the family constitution.

RESPONSIBLE OWNERSHIP BEHAVIOURS

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NOTES
1 See Rupert Merson (2004) Owners (especially Chapter 2), London:

Profile Books.

2 Craig E. Aronoff & John L. Ward (2002) Family Business
Ownership: How To Be an Effective Shareholder, Marietta, GA:
Family Enterprise Publishers.

3 See, for example, Roy O. Williams (1992) “Successful Ownership
in Family Businesses”, Family Business Review, 5(2), 161–172.

4 Craig E. Aronoff & John L. Ward (2002) Family Business
Ownership: How To Be an Effective Shareholder, at p.3, Marietta,
GA: Family Enterprise Publishers.

5 See the work of John Ward on ownership development. In
particular, John Ward (1987) Keeping the Family Business
Healthy, San Francisco: Jossey-Bass; and John Ward (1991)
Creating Effective Boards for Private Enterprises: Meeting the
Challenges of Continuity and Competition, San Francisco: Jossey-
Bass.

6 See BDO Centre for Family Business / Institute for Family
Business (UK) (2007) Family Governance in Multi-Generational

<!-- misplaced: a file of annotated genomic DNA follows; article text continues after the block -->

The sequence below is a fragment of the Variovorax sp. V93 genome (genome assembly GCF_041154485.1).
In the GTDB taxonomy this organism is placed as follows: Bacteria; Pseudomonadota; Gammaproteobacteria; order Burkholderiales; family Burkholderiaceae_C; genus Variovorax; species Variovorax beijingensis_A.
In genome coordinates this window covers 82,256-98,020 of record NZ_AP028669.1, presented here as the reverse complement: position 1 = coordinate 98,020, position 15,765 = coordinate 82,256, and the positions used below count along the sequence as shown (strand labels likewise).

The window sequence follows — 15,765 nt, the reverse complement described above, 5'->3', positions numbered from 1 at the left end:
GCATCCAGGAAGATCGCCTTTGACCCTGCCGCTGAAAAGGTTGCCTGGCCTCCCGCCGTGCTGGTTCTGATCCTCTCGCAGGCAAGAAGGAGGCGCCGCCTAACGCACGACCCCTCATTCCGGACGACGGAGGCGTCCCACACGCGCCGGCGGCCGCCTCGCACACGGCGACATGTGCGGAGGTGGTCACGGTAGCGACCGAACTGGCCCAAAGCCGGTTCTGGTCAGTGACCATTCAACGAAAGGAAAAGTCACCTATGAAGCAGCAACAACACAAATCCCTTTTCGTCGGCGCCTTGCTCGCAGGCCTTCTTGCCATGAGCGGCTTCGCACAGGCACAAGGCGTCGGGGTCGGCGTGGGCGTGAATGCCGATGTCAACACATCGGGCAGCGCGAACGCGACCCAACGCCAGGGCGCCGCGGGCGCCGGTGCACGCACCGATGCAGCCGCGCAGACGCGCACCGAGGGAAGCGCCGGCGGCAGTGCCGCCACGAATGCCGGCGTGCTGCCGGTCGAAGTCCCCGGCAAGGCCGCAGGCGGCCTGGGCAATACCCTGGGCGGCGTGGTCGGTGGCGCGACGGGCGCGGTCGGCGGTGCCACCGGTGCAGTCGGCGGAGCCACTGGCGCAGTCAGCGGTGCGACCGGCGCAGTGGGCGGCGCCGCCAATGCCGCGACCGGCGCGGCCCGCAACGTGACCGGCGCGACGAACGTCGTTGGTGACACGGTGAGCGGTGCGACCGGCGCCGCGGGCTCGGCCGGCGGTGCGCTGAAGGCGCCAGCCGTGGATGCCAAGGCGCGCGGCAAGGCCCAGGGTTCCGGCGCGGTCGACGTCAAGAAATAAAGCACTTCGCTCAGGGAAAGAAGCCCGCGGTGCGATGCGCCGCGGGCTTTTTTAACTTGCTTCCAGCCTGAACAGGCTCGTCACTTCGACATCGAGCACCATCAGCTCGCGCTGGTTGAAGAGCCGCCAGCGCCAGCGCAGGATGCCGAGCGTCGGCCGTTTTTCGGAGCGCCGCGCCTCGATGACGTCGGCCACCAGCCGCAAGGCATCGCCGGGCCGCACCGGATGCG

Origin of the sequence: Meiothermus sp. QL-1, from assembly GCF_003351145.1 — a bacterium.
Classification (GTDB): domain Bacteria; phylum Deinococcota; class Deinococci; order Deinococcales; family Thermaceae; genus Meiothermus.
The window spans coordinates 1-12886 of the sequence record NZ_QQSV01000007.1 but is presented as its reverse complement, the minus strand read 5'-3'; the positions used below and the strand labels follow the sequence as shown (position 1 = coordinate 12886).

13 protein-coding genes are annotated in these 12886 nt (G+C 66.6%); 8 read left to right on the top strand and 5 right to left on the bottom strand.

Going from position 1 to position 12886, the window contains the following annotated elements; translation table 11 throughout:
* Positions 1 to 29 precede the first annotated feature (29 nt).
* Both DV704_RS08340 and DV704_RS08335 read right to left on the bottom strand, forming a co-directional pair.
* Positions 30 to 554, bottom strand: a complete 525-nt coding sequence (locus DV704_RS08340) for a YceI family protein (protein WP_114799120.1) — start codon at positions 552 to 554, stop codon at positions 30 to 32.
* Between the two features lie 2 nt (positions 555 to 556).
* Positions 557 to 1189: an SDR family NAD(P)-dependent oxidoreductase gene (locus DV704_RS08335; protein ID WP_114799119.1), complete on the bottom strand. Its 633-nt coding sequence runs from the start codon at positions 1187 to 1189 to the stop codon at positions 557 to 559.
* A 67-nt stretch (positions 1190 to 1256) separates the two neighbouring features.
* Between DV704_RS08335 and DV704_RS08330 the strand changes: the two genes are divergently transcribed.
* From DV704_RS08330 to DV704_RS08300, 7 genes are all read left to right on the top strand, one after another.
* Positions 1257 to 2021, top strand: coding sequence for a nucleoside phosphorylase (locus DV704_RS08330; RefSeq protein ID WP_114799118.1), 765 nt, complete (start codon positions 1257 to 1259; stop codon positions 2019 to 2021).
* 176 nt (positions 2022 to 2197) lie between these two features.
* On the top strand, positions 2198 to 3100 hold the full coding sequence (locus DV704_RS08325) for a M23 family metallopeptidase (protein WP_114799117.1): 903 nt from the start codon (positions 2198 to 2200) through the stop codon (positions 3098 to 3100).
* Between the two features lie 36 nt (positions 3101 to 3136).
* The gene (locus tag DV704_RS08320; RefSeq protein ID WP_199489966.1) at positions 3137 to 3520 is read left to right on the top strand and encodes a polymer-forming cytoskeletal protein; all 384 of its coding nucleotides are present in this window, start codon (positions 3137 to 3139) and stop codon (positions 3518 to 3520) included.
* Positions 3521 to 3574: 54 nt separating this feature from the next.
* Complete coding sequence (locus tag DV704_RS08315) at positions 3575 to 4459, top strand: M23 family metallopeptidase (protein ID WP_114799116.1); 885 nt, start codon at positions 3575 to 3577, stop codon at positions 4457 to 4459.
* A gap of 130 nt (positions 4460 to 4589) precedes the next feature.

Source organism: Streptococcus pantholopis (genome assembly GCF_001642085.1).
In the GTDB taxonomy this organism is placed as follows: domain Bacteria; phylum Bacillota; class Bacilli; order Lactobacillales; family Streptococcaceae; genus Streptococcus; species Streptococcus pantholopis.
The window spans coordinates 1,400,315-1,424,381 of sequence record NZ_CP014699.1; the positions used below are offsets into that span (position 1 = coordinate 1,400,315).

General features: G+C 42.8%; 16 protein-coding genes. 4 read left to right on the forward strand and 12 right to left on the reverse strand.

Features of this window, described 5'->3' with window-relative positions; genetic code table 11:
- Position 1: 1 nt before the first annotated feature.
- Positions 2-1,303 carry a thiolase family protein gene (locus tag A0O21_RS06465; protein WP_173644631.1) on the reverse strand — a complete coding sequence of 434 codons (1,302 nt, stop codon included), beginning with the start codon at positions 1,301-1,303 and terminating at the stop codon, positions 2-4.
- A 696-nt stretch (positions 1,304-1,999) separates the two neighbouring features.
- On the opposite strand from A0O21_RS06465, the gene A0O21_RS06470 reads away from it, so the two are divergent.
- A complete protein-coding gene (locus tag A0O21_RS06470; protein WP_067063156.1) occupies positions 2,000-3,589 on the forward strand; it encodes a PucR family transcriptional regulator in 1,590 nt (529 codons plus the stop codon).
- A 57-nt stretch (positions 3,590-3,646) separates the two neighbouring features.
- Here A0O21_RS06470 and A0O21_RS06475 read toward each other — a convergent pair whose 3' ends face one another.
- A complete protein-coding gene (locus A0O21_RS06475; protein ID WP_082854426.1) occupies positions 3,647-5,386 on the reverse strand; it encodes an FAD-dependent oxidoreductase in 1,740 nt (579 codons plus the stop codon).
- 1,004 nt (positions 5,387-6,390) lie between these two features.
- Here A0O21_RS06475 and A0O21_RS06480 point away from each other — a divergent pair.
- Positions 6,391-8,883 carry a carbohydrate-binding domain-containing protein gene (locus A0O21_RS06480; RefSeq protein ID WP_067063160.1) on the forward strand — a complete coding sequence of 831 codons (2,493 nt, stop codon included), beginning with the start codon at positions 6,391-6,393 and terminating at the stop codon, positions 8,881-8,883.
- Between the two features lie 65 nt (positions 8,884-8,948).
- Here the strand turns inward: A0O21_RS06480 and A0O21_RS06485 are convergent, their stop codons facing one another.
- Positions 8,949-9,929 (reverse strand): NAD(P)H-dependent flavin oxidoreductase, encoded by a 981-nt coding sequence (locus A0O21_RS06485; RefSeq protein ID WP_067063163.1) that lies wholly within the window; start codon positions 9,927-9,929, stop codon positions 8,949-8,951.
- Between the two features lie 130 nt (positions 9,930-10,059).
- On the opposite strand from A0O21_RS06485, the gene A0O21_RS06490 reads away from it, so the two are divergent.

Family Businesses, London: BDO Centre for Family Business /
Institute for Family Business (UK).

7 See Peter Leach (2007) Family Businesses: The Essentials,
especially Chapter 7 (“Cousin Companies: Family Governance
in Multigenerational Family Firms”), London: Profile Books.

8 Johan Lambrecht & Lorraine M. Uhlaner (2005) Responsible
Ownership of the Family Enterprise: State-of-the-Art, Brussels:

FBN-IFERA World Academic Research Forum; and Lorraine M.
Uhlaner (2006) Responsible Ownership of the Family Enterprise:
How to Enhance the Success of Business and Family, Lausanne:
FBN International, EFBI, JP Morgan. In addition, see the following
two country studies with findings specific to the Netherlands
and Finland respectively: FBNed (2005) Ownership Strategies
for Family Businesses, Bilthoven: FBNed; and FBN Finland (2004)
On the Characteristics and Duties Involved in Responsible
Ownership, Helsinki: FBN Finland.

9 See, for example, L. Melin, E. Brundin & E. Samuelsson (2005)
Family Ownership Logic: Core Characteristics of Family Controlled